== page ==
Three weeks ago, under circumstances that none of us will ever fully grasp, Doc took his own life. A man who had invested his life in giving to others, who would drop anything to come to the aid of hundreds of friends and brothers, refused to let us help him – something we would have done without hesitation. His death leaves a void in all of our lives.

His memorial service – one of at at least three – was this past weekend. Marines, Soldiers and Sailors, some active, some former and some retired, men accustomed to burying friends, wept as we honored yet another who fell too young. He was supposed to grow old and do great things. We often forget that while national service brings the highest of honor, its close companion is immeasurable grief.

The roughly 5,500 combat dead of Iraq and Afghanistan frequently and rightfully command national attention, extensive news coverage and hometown memorials, but we ignore the more than 20,000 who have fallen to inner wars with demons the likes of which the living cannot comprehend.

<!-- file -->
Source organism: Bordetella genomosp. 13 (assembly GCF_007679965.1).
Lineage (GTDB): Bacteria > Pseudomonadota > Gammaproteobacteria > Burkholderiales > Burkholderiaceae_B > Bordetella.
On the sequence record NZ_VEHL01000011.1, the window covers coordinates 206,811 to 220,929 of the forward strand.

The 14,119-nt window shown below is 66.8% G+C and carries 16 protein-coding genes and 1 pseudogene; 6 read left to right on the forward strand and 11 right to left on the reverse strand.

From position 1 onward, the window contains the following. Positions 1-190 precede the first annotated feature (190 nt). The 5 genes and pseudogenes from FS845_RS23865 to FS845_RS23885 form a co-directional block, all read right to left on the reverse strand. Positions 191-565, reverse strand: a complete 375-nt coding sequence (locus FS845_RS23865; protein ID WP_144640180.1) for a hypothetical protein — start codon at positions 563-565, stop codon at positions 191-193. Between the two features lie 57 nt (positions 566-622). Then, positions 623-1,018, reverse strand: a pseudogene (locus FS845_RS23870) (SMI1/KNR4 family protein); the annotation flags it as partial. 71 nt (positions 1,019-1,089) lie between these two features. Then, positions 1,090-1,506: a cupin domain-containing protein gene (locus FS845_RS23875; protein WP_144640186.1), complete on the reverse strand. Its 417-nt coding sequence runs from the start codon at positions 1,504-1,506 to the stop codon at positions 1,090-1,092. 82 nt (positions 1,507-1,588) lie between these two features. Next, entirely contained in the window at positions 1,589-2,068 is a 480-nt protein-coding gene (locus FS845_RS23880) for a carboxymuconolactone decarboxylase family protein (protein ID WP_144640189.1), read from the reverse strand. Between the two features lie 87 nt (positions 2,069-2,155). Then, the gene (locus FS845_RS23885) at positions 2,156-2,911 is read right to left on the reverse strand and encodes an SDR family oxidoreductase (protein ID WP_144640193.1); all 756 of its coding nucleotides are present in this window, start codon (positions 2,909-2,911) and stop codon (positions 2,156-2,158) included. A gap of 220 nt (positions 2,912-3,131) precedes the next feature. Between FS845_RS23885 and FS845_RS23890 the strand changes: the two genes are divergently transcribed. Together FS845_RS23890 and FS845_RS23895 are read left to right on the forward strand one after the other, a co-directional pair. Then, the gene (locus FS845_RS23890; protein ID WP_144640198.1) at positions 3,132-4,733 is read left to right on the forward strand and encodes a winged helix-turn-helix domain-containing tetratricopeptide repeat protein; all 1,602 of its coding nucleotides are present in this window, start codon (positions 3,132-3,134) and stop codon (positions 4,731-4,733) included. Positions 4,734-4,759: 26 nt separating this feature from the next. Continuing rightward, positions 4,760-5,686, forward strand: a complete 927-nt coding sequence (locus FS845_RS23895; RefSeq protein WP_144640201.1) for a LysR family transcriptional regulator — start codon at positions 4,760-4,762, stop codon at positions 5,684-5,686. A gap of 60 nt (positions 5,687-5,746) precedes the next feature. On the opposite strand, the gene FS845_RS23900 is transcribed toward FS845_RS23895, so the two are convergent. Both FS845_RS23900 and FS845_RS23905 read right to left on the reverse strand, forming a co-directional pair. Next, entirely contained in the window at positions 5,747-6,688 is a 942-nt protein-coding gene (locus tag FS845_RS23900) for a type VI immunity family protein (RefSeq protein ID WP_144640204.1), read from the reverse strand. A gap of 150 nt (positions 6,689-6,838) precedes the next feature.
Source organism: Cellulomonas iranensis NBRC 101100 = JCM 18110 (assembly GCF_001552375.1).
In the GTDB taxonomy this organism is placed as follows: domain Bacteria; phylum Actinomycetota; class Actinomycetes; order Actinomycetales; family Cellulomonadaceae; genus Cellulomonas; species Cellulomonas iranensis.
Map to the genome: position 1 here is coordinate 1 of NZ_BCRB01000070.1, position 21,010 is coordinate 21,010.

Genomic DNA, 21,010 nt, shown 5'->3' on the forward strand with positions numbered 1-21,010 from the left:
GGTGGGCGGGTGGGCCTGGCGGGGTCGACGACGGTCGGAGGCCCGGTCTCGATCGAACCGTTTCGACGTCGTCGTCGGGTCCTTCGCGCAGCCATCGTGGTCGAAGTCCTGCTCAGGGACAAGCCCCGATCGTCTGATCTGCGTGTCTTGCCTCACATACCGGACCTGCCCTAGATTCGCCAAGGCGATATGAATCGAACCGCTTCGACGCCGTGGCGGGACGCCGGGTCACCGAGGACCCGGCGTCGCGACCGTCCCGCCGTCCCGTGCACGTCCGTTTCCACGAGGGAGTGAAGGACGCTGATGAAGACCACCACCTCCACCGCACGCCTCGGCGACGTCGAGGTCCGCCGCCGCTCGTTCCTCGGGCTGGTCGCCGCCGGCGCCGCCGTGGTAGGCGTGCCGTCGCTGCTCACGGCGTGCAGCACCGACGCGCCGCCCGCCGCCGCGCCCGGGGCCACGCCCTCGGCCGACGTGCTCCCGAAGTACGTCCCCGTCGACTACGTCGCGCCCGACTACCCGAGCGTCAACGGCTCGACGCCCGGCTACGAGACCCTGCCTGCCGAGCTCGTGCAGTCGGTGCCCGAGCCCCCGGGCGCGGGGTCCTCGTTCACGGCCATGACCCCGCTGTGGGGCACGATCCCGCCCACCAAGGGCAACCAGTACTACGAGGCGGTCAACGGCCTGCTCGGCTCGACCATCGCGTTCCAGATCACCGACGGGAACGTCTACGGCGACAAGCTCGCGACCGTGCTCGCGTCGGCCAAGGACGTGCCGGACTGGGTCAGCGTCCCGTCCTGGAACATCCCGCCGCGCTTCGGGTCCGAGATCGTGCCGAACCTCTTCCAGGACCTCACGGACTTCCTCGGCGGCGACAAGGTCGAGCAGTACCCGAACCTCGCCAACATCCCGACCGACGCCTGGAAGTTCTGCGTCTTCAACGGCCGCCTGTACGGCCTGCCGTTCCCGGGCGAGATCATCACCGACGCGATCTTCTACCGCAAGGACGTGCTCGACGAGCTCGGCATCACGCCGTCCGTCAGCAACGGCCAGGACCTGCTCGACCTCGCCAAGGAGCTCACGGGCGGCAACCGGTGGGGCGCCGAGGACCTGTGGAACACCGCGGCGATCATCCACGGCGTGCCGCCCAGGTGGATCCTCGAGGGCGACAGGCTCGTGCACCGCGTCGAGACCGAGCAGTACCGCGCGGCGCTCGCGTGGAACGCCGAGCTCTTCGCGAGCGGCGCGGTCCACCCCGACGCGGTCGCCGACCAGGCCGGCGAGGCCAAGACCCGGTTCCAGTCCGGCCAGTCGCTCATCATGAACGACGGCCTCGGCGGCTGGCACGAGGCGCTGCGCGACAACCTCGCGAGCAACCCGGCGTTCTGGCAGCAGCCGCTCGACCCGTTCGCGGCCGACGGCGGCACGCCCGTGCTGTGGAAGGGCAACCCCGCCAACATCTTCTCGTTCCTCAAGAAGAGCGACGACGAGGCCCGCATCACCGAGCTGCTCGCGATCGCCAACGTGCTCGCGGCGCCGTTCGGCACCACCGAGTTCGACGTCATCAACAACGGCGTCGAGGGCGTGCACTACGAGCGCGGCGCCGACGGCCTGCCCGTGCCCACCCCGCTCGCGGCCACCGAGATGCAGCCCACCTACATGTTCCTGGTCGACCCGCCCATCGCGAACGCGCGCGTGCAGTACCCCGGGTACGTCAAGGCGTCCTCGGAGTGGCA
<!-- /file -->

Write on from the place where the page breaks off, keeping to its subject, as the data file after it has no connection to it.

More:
I have a mental image of the ranks with whom I've served since 2003. There are now more holes than I can count. Some 46 dead and more than 200 wounded one tour alone, six dead and a dozen wounded another, a dozen more since I left the Marines, and still another dozen dead from self-inflicted wounds in the past three years alone. They have been replaced with little marble crosses in cemeteries around the country, or urns, or inconspicuous granite markers and weathered miniature flags. Their memorials are wholly insufficient.

Nearly 600,000 men and women have given their lives for this country, and an untold number more have taken their own lives soon after serving (at a rate of 17-20 a day). To lower a flag to half mast on Memorial Day morning (til noon) seems almost a mockery of all that they have offered and all that has been taken from them. But I don't know what else to do, besides grieve for an untold number of companions. Will you have a barbeque this weekend and celebrate the beginning of summer, or will you remember the journey of sacrifice, honor and grief that brought us where we are?

Godspeed, Doc, and may we see you in the morning.

Copyright © 2010, Ben Shaw, All Rights Reserved

Friday, May 28, 2010

"I Remember"

Originally published on Words for Warriors

I’m not really sure that I like hearing people thank me for my military service.  It always sounds strange, if nothing else.  What do you say when a stranger walks up to you and says, “thank you for fighting for my freedom?”  Do you say you’re welcome?  It seems silly.